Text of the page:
Global Civil Society Dialogue On SDG 2 Concludes

Global Civil Society Dialogue On SDG 2 Concludes

A three-day gathering of civil society representatives from 19 different countries across Asia, Europe, Africa and South America held in Kathmandu to discuss the role of civil society in the achievement of Sustainable Development Goal 2 concluded on Friday.

The Sustainable Development Goal 2 is to end hunger, achieve food security and improved nutrition and promote sustainable agriculture.

According to organisers, about 795 million people in the world remain undernourished. One in nine people do not get enough food to lead a healthy and active life. Most of these (two thirds of the total) live in Asia.

Malnutrition is the biggest contributor to child mortality. Worldwide, 3.1 million children die of malnutrition every year.

On January 1, the 17 Sustainable Development Goals of the 2030 Agenda for Sustainable Development officially came into force with the United Nations making a commitment to end all forms of hunger by 2030.

The conference was inaugurated by Vice-president Nanda Bahadur Pun. In his inaugural statement, Pun said, “Sustainable development and sustained peace cannot go along with poverty, hunger and inequality.

Attaining sustainable development and peace will be possible only after we end poverty and hunger.”

Acknowledging many challenges to achieving SDGs, he said,”Tackling with these challenges and achieving SDGs need joint efforts at the national and international levels.”

He pointed out that development efforts for the last several decades seem failing to effectively respond the structural causes that create and perpetuate poverty, hunger and malnourishment.

Vice-chairman of National Planning Commission Yubraj Khatiwada, German Ambassador to Nepal Matthias Meyer and Country Director of World Food Programme Pippa Bradford made key addresses to the conference. Khatiwada laid emphasis on SDG 2: Zero hunger as the core of all other goals. Acknowledging that clearing market and clearing poverty were not possible at the same time, he put emphasis on the role of the state in producing, distributing and regulating the market.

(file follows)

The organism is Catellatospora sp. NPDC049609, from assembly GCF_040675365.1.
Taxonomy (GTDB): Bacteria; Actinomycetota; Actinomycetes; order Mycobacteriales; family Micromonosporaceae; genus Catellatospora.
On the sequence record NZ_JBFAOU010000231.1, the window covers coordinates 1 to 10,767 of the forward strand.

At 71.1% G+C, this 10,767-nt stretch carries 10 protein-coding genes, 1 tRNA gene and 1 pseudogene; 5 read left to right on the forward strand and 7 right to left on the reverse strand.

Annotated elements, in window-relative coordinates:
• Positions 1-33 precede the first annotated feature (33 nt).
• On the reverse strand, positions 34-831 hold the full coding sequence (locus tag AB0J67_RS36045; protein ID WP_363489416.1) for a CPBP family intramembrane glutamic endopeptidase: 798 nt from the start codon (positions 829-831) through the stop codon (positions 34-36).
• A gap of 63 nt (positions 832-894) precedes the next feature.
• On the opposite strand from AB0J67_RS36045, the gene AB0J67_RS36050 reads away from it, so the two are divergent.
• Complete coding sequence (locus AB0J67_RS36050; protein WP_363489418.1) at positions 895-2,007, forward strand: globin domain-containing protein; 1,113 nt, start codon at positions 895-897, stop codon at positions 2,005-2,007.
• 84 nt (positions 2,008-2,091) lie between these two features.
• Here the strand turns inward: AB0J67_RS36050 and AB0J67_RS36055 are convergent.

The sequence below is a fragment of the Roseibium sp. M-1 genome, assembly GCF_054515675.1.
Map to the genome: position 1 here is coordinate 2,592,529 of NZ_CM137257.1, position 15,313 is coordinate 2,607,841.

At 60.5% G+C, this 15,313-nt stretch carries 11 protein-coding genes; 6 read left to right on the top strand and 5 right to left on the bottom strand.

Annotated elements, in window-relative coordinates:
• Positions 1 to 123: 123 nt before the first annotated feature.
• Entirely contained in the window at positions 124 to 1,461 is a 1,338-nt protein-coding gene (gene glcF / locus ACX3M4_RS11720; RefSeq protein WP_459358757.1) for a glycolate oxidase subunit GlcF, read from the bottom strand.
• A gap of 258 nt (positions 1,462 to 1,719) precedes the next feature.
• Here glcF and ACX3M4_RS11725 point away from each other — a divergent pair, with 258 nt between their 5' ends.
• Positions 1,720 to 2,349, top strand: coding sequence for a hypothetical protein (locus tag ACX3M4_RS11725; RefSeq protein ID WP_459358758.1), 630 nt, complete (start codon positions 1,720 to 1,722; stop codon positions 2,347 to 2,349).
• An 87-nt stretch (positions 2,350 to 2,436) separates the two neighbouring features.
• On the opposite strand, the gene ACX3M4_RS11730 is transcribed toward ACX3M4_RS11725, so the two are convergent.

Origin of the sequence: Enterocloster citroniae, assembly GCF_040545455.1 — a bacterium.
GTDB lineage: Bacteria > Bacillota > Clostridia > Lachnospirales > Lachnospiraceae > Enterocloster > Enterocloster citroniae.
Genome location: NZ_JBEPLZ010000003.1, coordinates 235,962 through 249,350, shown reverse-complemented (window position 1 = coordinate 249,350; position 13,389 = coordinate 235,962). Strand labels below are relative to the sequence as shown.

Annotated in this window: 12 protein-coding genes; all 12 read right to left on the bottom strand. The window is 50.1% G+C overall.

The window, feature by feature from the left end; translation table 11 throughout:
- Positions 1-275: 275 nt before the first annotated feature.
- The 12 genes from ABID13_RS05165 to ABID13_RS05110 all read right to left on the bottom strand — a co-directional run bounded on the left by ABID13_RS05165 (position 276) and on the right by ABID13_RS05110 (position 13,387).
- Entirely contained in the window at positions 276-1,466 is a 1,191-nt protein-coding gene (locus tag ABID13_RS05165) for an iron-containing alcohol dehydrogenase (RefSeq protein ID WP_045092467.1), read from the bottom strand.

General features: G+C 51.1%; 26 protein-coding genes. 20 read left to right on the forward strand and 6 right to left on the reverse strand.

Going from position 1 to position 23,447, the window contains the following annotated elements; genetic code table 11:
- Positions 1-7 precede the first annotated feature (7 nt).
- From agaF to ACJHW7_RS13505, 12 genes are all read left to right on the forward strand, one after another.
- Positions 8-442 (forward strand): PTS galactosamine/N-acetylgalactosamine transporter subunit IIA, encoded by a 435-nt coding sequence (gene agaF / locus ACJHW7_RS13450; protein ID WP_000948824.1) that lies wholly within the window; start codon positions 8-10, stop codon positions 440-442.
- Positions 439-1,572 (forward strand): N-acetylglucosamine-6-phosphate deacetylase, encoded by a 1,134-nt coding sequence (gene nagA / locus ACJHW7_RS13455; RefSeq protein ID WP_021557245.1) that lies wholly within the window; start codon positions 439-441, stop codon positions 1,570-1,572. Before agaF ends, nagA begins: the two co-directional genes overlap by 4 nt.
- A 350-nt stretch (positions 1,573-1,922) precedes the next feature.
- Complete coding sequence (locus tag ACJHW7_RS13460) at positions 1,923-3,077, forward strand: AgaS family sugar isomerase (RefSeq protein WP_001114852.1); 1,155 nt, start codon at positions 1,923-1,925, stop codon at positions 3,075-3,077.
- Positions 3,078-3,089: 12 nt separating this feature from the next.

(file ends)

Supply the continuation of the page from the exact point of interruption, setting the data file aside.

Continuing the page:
Among other things, he stressed on reforms in land entitlements, modernisation and financing; creating jobs; better income and food availability in urban area; and storage and effective distribution of food during emergencies to combat disasters and climate change.

WFP Country Director Bradford suggested that government and civil society clearly articulate development prioritisation in Nepal.

Ambassador Meyer said food security also depends on political condition and circumstances. In Nepal, young people need to be motivated and supported so that they contribute at home rather than going abroad, he suggested.

He also underscored the need for robust monitoring and follow-up system to achieve SDGs.

The conference was organised by Welthungerhilfe, Civil Society Academy, Rural Reconstruction Nepal, Civil Society Alliance for Nutrition Nepal, NGO Federation of Nepal, Right to Food Network, South Asia Alliance for Poverty Eradication, South Asian School for Rural Reconstruction and LDC.

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